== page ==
Above: Marinated skate and escarole.
It was the night of two dinners.
I was the guest of my friend (and client) Tony from Houston, a restaurant maven and culinary legend in Texas. He’s been in the business since 1965 and he had asked me to join him and his wife Donna as they ate their way through New York City (if you work in or around the restaurant business, you know that restaurateurs and chefs often partake in such indulgences otherwise known as “research”).
An ante litteram gastronaut, Tony has been traveling to Italy since the 1970s and he and Donna are huge fans of Rome’s historic Antica Pesa, a restaurant opened the same year that Mussolini marched on the capital and took power from King Victor Emmanuel (it was also the year of Pasolini’s birth in Bologna).
Above: Manager/partner Gabriele Guidoni’s mother is from Vicenza and his father from Rome. This dish was a fusion of baccalà alla vicentina — gently stewed salt cod — and classic Roman semolina gnocchi. Not very photogenic but one of the top dishes of my week in NYC.
Last year, it found its way into the tabloids as the backdrop for some of Madonna’s lavish parties. But as Tony pointed out, he became a fan long before Madonna ever knew it existed.
A U.S. outpost of Antica Pesa opened a few months ago in Williamsburg, Brooklyn, and it was at the top of the list of Tony’s places to check out.
Above: This version of pasta e fagioli, which I liked very much, was reminiscent of a style found in the Veneto, where tomatoes are omitted.
Not every dish wowed me but I’ve posted photos of my favorites here. Some were outstanding (like the baccalà alla [vicentina] romana).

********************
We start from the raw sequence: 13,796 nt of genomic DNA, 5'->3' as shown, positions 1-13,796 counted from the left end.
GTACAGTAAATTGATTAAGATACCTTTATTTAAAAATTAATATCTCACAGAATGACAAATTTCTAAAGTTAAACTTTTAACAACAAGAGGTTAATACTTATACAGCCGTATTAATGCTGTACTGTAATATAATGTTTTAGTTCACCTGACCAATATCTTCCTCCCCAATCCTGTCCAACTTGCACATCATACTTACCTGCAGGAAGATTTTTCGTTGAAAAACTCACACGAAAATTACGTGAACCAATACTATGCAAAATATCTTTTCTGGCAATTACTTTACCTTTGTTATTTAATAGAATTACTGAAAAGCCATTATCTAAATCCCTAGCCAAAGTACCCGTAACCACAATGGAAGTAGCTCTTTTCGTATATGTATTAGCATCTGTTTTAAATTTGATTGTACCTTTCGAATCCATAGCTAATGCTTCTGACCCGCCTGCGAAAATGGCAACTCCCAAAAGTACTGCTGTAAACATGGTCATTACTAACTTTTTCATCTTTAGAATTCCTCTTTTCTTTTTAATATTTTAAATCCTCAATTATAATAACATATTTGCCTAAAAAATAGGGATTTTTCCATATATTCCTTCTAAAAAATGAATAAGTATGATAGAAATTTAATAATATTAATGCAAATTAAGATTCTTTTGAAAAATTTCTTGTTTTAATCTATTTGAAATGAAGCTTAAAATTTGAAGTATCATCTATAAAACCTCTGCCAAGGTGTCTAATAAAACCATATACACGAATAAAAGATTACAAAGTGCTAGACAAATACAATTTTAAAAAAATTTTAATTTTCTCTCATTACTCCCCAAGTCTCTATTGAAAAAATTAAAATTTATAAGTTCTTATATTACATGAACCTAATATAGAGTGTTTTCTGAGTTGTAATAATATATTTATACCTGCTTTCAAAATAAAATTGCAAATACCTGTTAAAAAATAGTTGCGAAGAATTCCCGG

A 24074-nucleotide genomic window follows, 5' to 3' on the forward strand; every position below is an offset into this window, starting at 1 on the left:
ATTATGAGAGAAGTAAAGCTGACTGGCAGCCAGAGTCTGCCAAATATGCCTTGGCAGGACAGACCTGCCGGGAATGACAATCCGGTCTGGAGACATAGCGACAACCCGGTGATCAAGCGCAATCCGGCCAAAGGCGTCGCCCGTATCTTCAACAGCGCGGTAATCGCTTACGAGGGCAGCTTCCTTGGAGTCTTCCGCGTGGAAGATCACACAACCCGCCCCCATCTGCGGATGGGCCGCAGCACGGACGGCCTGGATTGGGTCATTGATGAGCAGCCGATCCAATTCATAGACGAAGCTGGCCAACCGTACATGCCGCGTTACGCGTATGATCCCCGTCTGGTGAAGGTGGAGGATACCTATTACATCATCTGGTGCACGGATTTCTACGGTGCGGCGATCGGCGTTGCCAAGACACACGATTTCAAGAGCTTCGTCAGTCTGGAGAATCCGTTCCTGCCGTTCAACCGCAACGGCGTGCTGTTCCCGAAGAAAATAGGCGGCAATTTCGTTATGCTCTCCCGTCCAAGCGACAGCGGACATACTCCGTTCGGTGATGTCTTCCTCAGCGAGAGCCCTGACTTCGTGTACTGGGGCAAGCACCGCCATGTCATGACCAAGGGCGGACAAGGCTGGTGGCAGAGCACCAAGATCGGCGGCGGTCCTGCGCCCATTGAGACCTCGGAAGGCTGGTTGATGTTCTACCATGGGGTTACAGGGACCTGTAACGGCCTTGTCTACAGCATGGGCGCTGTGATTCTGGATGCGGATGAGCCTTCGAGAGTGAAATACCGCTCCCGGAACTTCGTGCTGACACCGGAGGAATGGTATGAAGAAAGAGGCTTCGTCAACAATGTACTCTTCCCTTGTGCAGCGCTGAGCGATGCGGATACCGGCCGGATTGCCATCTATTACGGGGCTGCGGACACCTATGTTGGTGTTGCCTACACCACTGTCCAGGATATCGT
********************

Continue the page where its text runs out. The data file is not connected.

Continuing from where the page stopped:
Predictably, the wine list was Super Tuscan- and modern-Langa-heavy. Manager/partner Gabriele told me that he’s launching an entirely new list soon and I wonder if it will try to cater to a clientele beyond the Ornellaia crowd.
I was impressed however with the restraint and balance of the 2008 Barolo Brunate by Elio Altare. Not really my cup of tea but drinkable nonetheless and an expression of the new generation of misguided Langa progressivists who are beginning to see the light of a world without oakiness, excessive concentration, and high alcohol.
The best part of the evening was watching Gabriele and Tony banter about cooking techniques and favorite dishes.
Above: This classic expression of spaghetti cacio e pepe, however simple, was as close to perfection as you can get. If l’Antica Pesa had a better wine list, I would go back just for this. According to the tabloids, Madonna “adores” the version served at the restaurant in Rome. Who would have ever thought that she and I have something in common? (For the record, I adore her music.)
I couldn’t resist prodding Gabriele to give me a nugget about Madonna.
Recently, he told me, she tasted the 2002 Barolo Dagromis by Gaja over dinner at the restaurant in Rome. The next day, he said, he received a 6 a.m. call from her staff, pleading that he procure and send a case of the wine to her right away. A frantic series of calls to the Gaja winery in Barbaresco followed and by midday, the wine had been shipped.
Where did it go?
You can imagine a concierge’s horreur when Italian wine arrived at the gate.
O, and, where was the second dinner of the night, you ask?
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